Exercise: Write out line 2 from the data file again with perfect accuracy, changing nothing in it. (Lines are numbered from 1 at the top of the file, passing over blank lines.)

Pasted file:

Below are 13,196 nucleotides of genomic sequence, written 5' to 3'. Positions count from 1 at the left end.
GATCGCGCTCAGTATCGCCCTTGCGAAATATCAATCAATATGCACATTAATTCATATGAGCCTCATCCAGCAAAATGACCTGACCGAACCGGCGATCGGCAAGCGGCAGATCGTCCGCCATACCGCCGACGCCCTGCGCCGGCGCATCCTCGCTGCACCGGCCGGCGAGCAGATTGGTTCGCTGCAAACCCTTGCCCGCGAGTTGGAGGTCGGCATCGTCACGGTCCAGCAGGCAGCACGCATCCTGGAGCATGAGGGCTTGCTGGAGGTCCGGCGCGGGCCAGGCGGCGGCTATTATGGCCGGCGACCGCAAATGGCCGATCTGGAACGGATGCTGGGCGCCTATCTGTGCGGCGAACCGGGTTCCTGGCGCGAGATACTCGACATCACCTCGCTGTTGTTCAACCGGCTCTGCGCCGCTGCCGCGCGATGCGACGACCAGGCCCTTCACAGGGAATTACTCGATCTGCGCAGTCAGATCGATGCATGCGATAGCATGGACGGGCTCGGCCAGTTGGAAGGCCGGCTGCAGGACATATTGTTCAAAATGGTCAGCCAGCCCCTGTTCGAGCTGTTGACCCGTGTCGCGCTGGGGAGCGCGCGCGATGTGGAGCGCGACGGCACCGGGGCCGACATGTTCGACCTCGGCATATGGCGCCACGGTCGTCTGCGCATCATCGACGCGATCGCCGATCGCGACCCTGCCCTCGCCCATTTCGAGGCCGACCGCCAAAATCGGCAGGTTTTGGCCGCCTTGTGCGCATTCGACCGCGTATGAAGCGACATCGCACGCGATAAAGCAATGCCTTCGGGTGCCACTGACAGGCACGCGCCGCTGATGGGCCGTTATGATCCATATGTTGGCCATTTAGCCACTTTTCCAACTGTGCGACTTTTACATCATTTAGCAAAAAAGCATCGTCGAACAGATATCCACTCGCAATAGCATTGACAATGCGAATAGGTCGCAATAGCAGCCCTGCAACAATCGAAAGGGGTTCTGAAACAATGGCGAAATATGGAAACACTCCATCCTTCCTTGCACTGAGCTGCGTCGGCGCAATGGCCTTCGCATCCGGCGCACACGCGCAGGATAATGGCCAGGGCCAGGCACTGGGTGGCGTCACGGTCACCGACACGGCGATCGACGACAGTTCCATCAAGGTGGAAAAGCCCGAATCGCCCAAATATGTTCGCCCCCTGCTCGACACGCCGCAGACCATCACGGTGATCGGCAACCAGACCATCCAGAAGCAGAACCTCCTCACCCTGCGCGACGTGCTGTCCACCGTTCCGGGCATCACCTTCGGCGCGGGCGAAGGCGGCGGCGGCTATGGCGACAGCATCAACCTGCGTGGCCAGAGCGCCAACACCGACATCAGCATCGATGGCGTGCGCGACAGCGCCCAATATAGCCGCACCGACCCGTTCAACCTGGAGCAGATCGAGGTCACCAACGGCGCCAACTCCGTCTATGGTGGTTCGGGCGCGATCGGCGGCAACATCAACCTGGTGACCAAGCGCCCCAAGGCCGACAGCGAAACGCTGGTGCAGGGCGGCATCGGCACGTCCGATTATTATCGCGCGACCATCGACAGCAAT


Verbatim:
GATCGCGCTCAGTATCGCCCTTGCGAAATATCAATCAATATGCACATTAATTCATATGAGCCTCATCCAGCAAAATGACCTGACCGAACCGGCGATCGGCAAGCGGCAGATCGTCCGCCATACCGCCGACGCCCTGCGCCGGCGCATCCTCGCTGCACCGGCCGGCGAGCAGATTGGTTCGCTGCAAACCCTTGCCCGCGAGTTGGAGGTCGGCATCGTCACGGTCCAGCAGGCAGCACGCATCCTGGAGCATGAGGGCTTGCTGGAGGTCCGGCGCGGGCCAGGCGGCGGCTATTATGGCCGGCGACCGCAAATGGCCGATCTGGAACGGATGCTGGGCGCCTATCTGTGCGGCGAACCGGGTTCCTGGCGCGAGATACTCGACATCACCTCGCTGTTGTTCAACCGGCTCTGCGCCGCTGCCGCGCGATGCGACGACCAGGCCCTTCACAGGGAATTACTCGATCTGCGCAGTCAGATCGATGCATGCGATAGCATGGACGGGCTCGGCCAGTTGGAAGGCCGGCTGCAGGACATATTGTTCAAAATGGTCAGCCAGCCCCTGTTCGAGCTGTTGACCCGTGTCGCGCTGGGGAGCGCGCGCGATGTGGAGCGCGACGGCACCGGGGCCGACATGTTCGACCTCGGCATATGGCGCCACGGTCGTCTGCGCATCATCGACGCGATCGCCGATCGCGACCCTGCCCTCGCCCATTTCGAGGCCGACCGCCAAAATCGGCAGGTTTTGGCCGCCTTGTGCGCATTCGACCGCGTATGAAGCGACATCGCACGCGATAAAGCAATGCCTTCGGGTGCCACTGACAGGCACGCGCCGCTGATGGGCCGTTATGATCCATATGTTGGCCATTTAGCCACTTTTCCAACTGTGCGACTTTTACATCATTTAGCAAAAAAGCATCGTCGAACAGATATCCACTCGCAATAGCATTGACAATGCGAATAGGTCGCAATAGCAGCCCTGCAACAATCGAAAGGGGTTCTGAAACAATGGCGAAATATGGAAACACTCCATCCTTCCTTGCACTGAGCTGCGTCGGCGCAATGGCCTTCGCATCCGGCGCACACGCGCAGGATAATGGCCAGGGCCAGGCACTGGGTGGCGTCACGGTCACCGACACGGCGATCGACGACAGTTCCATCAAGGTGGAAAAGCCCGAATCGCCCAAATATGTTCGCCCCCTGCTCGACACGCCGCAGACCATCACGGTGATCGGCAACCAGACCATCCAGAAGCAGAACCTCCTCACCCTGCGCGACGTGCTGTCCACCGTTCCGGGCATCACCTTCGGCGCGGGCGAAGGCGGCGGCGGCTATGGCGACAGCATCAACCTGCGTGGCCAGAGCGCCAACACCGACATCAGCATCGATGGCGTGCGCGACAGCGCCCAATATAGCCGCACCGACCCGTTCAACCTGGAGCAGATCGAGGTCACCAACGGCGCCAACTCCGTCTATGGTGGTTCGGGCGCGATCGGCGGCAACATCAACCTGGTGACCAAGCGCCCCAAGGCCGACAGCGAAACGCTGGTGCAGGGCGGCATCGGCACGTCCGATTATTATCGCGCGACCATCGACAGCAAT